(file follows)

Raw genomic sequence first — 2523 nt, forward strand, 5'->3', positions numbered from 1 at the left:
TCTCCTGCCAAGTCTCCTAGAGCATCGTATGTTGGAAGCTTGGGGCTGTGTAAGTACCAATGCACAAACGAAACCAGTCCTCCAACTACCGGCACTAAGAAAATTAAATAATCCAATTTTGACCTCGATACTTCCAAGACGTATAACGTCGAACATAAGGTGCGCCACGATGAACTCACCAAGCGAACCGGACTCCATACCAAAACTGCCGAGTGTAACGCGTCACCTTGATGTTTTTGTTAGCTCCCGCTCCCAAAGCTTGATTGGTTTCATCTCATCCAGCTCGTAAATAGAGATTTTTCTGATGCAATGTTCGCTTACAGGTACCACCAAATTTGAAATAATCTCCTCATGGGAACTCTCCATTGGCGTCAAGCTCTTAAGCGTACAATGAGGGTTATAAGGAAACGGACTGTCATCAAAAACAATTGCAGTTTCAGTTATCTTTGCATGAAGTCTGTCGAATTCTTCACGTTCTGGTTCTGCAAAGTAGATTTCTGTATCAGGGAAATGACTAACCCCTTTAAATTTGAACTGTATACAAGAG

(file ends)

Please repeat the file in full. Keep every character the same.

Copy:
Raw genomic sequence first — 2523 nt, forward strand, 5'->3', positions numbered from 1 at the left:
TCTCCTGCCAAGTCTCCTAGAGCATCGTATGTTGGAAGCTTGGGGCTGTGTAAGTACCAATGCACAAACGAAACCAGTCCTCCAACTACCGGCACTAAGAAAATTAAATAATCCAATTTTGACCTCGATACTTCCAAGACGTATAACGTCGAACATAAGGTGCGCCACGATGAACTCACCAAGCGAACCGGACTCCATACCAAAACTGCCGAGTGTAACGCGTCACCTTGATGTTTTTGTTAGCTCCCGCTCCCAAAGCTTGATTGGTTTCATCTCATCCAGCTCGTAAATAGAGATTTTTCTGATGCAATGTTCGCTTACAGGTACCACCAAATTTGAAATAATCTCCTCATGGGAACTCTCCATTGGCGTCAAGCTCTTAAGCGTACAATGAGGGTTATAAGGAAACGGACTGTCATCAAAAACAATTGCAGTTTCAGTTATCTTTGCATGAAGTCTGTCGAATTCTTCACGTTCTGGTTCTGCAAAGTAGATTTCTGTATCAGGGAAATGACTAACCCCTTTAAATTTGAACTGTATACAAGAG